Archive for the 'Naval Academy' Category

Aug 15

Anniversary of the Establishment of the Naval Academy

Wednesday, August 15, 2012 8:30 AM

Fort Severn, 1845, as Naval School: (1) Officers' Quarters, (2) "The Abbey," (3) Mess hall, kitchen, and recitation hall, (4) "Apollo Row," (5) "Rowdy Row," (6) "Brandywine Cottage," (7) "Gas House," (8) Superintendent's house, (9) Gate house, (10) Row of poplar trees, (11) Superintendent's and Professors' offices, (12) Old mulberry tree, (13) Fort Severn, (14) Site of practice battery

The Naval Academy was established at Annapolis, Maryland on August 15, 1845, on the former site of Fort Severn. The following article was published in the October, 1935 issue of Proceedings, which was dedicated to celebrating the 90th anniversary of the Naval Academy. It describes the obstacles that had to be overcome to establish the first organized naval school, and the standards that the first midshipmen were held to. After 167 years, the campus has grown, but the basic values instilled in the men and women of the Naval Academy are still the same.



THERE HAD BEEN much opposition in the Navy to any attempt to educate midshipmen ashore. It was felt that only by practical experience aboard ship could the youngster, fresh from home, be properly trained for his work as an officer afloat. Though several suggestions for an organized naval school had been made since the permanent establishment of the Navy in 1794, nothing had been accomplished and the only educational facilities available for the midshipmen up to the War of 1812 had been the instruction of the chaplains who had no special qualifications for such work, except a supposedly liberal education. During the War of 1812 provision had been made for a schoolmaster on each of the 74’s, which were not completed till after the war, but the small pay, cramped quarters, sometimes shared with their pupils, and a very inferior position aboard ship did not draw men of ability. With the increase of pay to $1,200, in 1835, for duty at sea or at a navy yard, some eminent men began to be drawn into the Service as professors of mathematics. They still, up to September, 1842, had to mess with their pupils, however, and continued to suffer constant interruption of their school work aboard ship.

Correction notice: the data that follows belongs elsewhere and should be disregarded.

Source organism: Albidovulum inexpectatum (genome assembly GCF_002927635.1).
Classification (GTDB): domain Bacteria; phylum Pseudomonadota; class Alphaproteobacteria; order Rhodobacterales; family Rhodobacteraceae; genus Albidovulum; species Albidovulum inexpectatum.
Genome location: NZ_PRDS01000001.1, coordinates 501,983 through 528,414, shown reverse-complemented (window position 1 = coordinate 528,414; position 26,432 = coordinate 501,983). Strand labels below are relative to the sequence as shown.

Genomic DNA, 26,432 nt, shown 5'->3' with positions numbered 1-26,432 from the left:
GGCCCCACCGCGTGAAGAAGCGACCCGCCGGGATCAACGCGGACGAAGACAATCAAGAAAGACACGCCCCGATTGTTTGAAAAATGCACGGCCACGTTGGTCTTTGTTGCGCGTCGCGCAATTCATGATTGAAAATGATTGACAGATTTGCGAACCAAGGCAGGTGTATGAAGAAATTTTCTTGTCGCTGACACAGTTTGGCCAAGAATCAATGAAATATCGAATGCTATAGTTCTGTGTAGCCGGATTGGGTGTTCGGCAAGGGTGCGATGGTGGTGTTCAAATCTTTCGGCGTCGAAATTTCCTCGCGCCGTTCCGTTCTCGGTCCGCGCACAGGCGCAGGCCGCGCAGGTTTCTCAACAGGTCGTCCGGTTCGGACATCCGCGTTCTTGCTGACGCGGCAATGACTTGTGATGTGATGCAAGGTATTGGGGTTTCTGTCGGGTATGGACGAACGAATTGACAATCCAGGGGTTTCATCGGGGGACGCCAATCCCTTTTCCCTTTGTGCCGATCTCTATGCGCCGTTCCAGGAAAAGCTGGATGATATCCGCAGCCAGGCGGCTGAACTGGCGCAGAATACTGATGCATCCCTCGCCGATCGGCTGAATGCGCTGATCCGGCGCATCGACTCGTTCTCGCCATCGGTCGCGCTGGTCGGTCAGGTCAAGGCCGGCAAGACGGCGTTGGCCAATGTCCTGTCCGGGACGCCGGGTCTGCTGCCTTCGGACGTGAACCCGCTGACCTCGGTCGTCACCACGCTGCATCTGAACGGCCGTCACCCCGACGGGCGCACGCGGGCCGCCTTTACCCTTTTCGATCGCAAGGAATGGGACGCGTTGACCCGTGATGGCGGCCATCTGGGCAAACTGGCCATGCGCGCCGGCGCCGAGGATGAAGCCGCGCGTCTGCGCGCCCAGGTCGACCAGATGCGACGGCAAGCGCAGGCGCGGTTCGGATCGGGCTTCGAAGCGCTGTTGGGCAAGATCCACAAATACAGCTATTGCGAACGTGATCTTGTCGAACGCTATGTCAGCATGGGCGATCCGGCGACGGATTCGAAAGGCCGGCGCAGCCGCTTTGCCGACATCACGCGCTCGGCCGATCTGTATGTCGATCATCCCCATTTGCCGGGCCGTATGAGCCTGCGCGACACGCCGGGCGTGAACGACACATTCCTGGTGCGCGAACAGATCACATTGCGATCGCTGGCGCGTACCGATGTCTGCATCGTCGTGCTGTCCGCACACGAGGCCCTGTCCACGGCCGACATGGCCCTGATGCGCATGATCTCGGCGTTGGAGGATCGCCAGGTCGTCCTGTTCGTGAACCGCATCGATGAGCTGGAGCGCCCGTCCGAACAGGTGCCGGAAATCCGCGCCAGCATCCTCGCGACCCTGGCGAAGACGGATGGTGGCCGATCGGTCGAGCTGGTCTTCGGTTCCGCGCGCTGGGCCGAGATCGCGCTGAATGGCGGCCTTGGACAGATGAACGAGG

Beginning with the twenties three unorganized governmental schools had come into existence at the navy yards at Norfolk, New York, and Boston, for those midshipmen on waiting orders between cruises. The instruction was very irregular, the midshipmen attending or not as they pleased, and discipline, apparently, did not exist. Such lack of education and restraint helped to give rise among the young officers to both intemperance and financial irresponsibility. The early age at which some of the midshipmen entered the Navy, Farragut entering it when only nine, made them peculiarly susceptible to such adverse conditions. Some private nautical schools had come into existence at an earlier date and some of the younger officers had even attended college, one midshipman, indeed, going to West Point. A fourth school established by the government in 1839, at the Naval Asylum in Philadelphia, was really the forerunner of the Naval Academy, for it was on account of their proficiency of attainments at the Naval Asylum School that Professors Chauvenet and Lockwood, Lieutenant Ward, and Passed Midshipman Marcy were selected to be members of the faculty at the permanent naval school to be organized at Fort Severn, Annapolis, by Secretary Bancroft. Read the rest of this entry »

Jun 26

The Navy Sails the Inland Seas

Tuesday, June 26, 2012 7:29 AM